In May of 2019, DEI scientists deployed studies across the Maine coast to determine if the traditional practice of brushing works to increase soft-shell clam populations, the first time that this popular conservation method had been scientifically tested to ascertain its effectiveness. The results provide valuable information to clam managers regarding tools they can use to increase clam harvests by adapting the fishery to the changing marine ecosystem.
The studies took place in each of three regions of the Maine coast (Downeast, Midcoast, and Southwest) in the towns of Gouldsboro, Bremen, and Harpswell. There was also a brushing experiment in the downeast town of Milbridge that had a slightly different design. DEI scientists worked with the towns’ Shellfish Conservation Committees and clammers to deploy the experiments, as well as to collect and analyze the data.
Brushing is the practice of inserting tree boughs into the mudflats. Theoretically, the brush reduces tidal and wind currents, helping create eddies and providing bottom zones of slow-moving water where recently settled soft-shell clam juveniles may congregate.
Three sets of brush trials were deployed in each town, and the number of clams that settled and survived around the brush was quantified by collecting baseline mudflat samples, placing recruitment boxes in the study locations, and collecting end-of-year mudflat samples. In addition to brush and recruitment boxes, each location included three nets that protected clams from predators. Data was collected in November, at the end of the clam growing season. The number of clams that settled and survived in brushed areas was compared to the number of clams that settled and survived in netted plots. This comparison between the two treatments helped to compare the utility of the two methods and demonstrated to local shellfish managers the most effective method to increase clam populations.
Baseline Density Clam Surveys, May 2019
During deployment DEI scientists took 108 samples of the mud to establish baseline densities of soft-shell clams in each location. Clams were found in half the samples in Gouldsboro, 26% of the samples in Bremen, and 13% of the samples in Harpswell. The average density of clams was 3.4 clams per sq. ft. in Gouldsboro, 1.6 clams per sq. ft. in Bremen, 0.6 clams per sq. ft. in Harpswell. The baseline survey results show that the number of naturally-occurring soft-shell clams decreases the more southerly the location. This finding correlates with previous field experiments DEI has completed across the coast of Maine. Read more about the baseline survey results here.
Samples from each of the three sites were collected in November in collaboration with clammers from each community. (Read about the sampling effort in Bremen in this Lincoln County News article.) DEI scientists then processed the samples, and recorded and analyzed the data to determine the results.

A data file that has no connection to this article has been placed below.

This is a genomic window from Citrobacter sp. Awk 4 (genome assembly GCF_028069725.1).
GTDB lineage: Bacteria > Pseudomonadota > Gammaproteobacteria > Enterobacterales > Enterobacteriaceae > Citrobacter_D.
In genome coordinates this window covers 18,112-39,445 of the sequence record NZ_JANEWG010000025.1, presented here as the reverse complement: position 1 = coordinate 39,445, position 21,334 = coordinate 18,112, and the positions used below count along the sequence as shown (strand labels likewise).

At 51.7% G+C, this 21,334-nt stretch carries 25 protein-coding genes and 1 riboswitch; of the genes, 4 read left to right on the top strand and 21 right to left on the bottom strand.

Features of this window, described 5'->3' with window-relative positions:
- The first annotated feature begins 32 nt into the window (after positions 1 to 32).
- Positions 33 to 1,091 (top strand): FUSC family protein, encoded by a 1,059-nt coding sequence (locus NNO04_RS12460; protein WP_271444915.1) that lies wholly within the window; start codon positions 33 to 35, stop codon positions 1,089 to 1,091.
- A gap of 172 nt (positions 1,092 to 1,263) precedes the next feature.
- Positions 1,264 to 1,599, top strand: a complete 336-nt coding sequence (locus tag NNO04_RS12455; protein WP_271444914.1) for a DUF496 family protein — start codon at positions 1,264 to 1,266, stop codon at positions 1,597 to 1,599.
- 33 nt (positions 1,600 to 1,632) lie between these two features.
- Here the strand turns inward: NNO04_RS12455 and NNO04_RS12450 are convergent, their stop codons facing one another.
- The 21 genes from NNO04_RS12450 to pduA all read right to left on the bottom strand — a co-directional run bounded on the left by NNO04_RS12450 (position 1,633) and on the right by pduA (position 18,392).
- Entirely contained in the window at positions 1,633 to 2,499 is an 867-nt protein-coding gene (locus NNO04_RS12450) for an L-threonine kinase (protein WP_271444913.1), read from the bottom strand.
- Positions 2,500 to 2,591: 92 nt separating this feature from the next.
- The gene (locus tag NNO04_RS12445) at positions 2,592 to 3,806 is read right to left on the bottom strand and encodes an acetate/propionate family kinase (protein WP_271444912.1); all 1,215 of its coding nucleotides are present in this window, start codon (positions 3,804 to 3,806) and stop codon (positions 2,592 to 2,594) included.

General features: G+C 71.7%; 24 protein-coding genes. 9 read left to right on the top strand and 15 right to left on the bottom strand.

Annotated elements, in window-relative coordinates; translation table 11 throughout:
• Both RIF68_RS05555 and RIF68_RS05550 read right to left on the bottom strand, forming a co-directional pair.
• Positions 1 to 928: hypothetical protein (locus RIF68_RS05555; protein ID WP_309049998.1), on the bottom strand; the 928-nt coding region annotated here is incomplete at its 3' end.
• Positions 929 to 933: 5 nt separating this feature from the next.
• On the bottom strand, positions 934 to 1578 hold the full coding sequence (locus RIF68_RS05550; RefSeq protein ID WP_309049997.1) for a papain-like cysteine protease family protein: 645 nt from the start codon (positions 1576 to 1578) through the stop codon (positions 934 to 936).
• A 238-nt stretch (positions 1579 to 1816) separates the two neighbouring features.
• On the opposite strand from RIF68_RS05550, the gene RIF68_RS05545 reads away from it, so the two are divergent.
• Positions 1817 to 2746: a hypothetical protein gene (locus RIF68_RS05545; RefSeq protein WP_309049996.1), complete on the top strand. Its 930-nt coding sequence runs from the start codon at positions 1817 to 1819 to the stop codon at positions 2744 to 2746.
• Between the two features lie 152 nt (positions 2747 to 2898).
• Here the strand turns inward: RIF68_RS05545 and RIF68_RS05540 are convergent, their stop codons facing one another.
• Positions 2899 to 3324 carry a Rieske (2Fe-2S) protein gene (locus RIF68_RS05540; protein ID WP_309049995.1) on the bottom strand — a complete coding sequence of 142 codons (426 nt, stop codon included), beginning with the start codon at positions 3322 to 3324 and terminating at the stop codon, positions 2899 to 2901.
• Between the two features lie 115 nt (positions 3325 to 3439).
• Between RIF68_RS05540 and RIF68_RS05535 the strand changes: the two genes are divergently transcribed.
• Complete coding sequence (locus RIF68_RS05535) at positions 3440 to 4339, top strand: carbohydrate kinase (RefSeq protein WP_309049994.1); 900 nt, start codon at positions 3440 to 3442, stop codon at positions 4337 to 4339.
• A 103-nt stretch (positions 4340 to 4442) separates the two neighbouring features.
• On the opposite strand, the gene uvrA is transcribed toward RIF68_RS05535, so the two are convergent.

Results and Final Report
DEI’s investigation determined that brushing is not an effective method for increasing soft-shell clam settlement because the brush also provides habitat for predators. Clams that settle in the brushed areas are quickly eaten by predators that are using the brush as habitat. Warming seawater enables predators (such as green crabs) to thrive, increasing predation rates on clams. Brushing may have been effective in the past when seawater temperatures were cooler but most areas of the coast will likely see no benefit from using this technique in the current warming marine environment.
The results were published in the Journal of Shellfish Research in December 2020. View the article.
Milbridge Brushing Experiment
Additional experiments were conducted from May 4 to October 26, 2019 in Milbridge in Pigeon Hill Bay. This experiment had a slightly different design. Eight treatments were deployed in 12-ft x 12-ft plots. Half were brushed (brush was placed along all four edges of the plot) and half were not brushed. Half were netted to protect against predators. Half were seeded with 2,500 seed clams per plot. Each treatment was replicated 4 times and there were 32 plots in total. At the end of the field season the plots were sampled, contents of each sample run through a 1mm mesh sieve, and all live clams counted and measured.
Most clams in the seeded plots were found dead with crushed valves from crab predation. However, it was clear that brushing did not bring the desired effect of increasing wild clam recruitment. Netting did have the effect of increasing wild clam recruitment, but the effect differed depending on whether or not the plots were seeded.
Learn more about the Milbridge study HERE. PDF is an extract from Dr. Brian Beal’s presentation at the 2020 Maine Fishermen’s Forum.
Presentations were held in each of the three communities to share the findings:
- Results from the Gouldsboro site were presented to the Gouldsboro Shellfish Conservation Committee on Jan. 7, 2020. Read about the presentation in this Ellsworth American article.
- Results from the Bremen site were presented to the Bremen Shellfish Committee on Jan. 8, 2020. Read about the Bremen presentation in this Lincoln County News article.
- Results from the Harpswell site were presented to the Harpswell Marine Resources Committee on Jan. 28, 2020. Read about the Harpswell presentation in this The Times Record article.
The coastwide results were shared on March 5, 2020 at the Maine Fisherman’s Forum. View the presentation below.
Funding and Acknowledgements
Thank you to the Broad Reach Fund, Maine Shellfish Restoration and Resilience Fund, and Maine Sea Grant for funding this research. We are indebted to the town shellfish committees and clammers of Gouldsboro, Bremen and Harpswell for their work in site planning and coordination, as well as their work in the field deploying the research and conducting final sampling. DEI also thanks Quahog Bay Conservancy for their assistance in sampling the Harpswell site.